An IP video surveillance network is generally easier to install than an analog system. Analog cameras must be wired to a DVR. This can limit where cameras can be located and how many cameras can be installed before your business needs to add DVRs or upgrade equipment.

With IP video surveillance, however, there’s no limit to the number of devices on the network. The cameras use Power over Ethernet (PoE), which delivers power to the camera through the same cable on which data travels. They don’t have to be wired directly to a network video recorder (NVR)—just to the nearest network switch.

Options for a Variety of Applications

IP video surveillance cameras are available in a variety of styles, such as box cameras that point in one direction and dome and bullet style cameras that can be aimed in different directions. Many IP video cameras offer a pan-tilt-zoom (PTZ) feature that enables security staff to remotely control the camera to see exactly what they need in detail.

Additionally, IP video surveillance cameras are available in rugged, tamper-proof, outdoor designs that are resistant to damage from water, dust or dirt.

Image Storage and Archiving

IP video surveillance solutions save images to NVRs that often use RAID technology to store data on multiple hard drives for redundancy and better performance. The images aren’t converted in the storage process to lower resolution and they’re more easily retrieved than images from analog cameras stored on a DVR.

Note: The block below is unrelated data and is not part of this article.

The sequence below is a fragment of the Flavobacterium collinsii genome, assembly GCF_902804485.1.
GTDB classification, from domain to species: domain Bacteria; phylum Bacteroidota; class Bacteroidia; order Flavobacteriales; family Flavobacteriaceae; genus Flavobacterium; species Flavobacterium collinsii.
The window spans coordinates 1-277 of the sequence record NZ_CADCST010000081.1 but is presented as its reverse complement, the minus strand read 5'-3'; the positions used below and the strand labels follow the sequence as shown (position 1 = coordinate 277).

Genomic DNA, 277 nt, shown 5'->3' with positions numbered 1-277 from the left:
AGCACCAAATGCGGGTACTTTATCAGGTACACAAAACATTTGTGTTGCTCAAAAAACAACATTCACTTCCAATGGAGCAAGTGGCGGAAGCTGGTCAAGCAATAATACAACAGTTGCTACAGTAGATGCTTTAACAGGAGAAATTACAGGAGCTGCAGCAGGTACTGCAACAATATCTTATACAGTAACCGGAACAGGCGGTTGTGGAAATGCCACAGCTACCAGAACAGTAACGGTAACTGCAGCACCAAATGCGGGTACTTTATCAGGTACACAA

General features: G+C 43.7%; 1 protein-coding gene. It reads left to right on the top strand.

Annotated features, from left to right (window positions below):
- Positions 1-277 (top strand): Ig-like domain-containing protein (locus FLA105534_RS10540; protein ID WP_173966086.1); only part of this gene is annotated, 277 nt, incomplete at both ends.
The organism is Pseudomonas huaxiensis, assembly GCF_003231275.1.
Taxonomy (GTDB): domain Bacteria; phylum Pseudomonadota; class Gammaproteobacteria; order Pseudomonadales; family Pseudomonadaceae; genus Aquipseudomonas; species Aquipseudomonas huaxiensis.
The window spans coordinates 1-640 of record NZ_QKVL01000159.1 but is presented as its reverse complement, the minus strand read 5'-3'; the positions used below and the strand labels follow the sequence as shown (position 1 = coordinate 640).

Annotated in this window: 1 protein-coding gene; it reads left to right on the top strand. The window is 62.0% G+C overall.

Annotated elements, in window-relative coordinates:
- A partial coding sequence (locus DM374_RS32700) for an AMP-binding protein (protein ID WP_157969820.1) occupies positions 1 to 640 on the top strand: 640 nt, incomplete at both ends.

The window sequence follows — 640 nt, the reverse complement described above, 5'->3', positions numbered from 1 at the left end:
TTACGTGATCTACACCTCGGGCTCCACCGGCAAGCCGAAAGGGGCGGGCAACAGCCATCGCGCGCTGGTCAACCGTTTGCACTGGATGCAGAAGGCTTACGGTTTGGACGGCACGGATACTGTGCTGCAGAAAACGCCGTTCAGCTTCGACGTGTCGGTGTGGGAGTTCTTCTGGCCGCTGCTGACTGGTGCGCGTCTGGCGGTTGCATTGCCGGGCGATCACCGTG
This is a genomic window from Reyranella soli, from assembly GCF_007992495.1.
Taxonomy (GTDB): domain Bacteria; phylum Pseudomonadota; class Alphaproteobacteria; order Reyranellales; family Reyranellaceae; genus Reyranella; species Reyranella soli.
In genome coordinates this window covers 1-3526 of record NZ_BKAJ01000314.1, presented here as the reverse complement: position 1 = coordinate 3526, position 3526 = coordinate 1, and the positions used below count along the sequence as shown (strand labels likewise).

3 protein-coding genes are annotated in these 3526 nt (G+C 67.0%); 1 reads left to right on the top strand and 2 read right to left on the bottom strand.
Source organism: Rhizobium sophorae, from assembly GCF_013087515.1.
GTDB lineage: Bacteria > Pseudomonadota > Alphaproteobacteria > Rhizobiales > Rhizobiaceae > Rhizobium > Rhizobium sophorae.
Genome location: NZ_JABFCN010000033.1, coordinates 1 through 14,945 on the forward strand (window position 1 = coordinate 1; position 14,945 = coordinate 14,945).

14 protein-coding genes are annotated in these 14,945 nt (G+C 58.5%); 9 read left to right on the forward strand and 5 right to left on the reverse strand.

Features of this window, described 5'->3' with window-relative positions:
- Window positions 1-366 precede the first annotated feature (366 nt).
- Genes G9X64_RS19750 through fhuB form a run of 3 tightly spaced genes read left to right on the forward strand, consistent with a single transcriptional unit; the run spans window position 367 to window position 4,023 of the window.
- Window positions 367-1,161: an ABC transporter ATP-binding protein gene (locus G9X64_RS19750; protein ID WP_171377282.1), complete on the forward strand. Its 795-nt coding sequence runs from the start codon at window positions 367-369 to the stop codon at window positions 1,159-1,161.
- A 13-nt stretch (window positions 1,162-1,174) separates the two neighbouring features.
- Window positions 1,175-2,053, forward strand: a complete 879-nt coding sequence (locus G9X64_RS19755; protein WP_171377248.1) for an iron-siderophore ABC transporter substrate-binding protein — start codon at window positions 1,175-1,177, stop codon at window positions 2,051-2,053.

In addition, if a business has several locations, cameras from all facilities can use the same NVR via the internet, which is more cost effective than maintaining a server at each location. The ability to connect with the NVR through the internet also provides managers with real-time access to video, with proper authorization, wherever they are.

Integration with other Systems and Analytics

The IP video surveillance system you install today can include access control, connection with building systems and alarms, integration with a point-of-sale system—or it can scale to include those integrations in the future. Additionally, IP video surveillance systems can include “distributed intelligence” or analytics that identify motion, sound, tampering and other triggers and can automatically record or send alarms to your staff. This greatly reduces the time required for an employee to monitor or review video.

Many businesses deploy IP video surveillance for security, but find its value extends beyond that application. With the system configured to record specific events based on triggers, it can also provide insights—for example, into where operations on a loading dock could be more efficient or how retail traffic moves through a department store.

Whether you’re upgrading or deploying your business’ first video surveillance solution, IP video surveillance delivers the image quality, cost efficiency and data storage that offer the most value to your organization. It also gives you options older systems can’t provide for scaling and using data to make fact-based business decisions, helping you to future-proof your investment in a surveillance system. An IP video surveillance solution simply is the intelligent choice.

Adam Davis, CEO, Next Dimension Inc


Is it time to check your IT Alignment?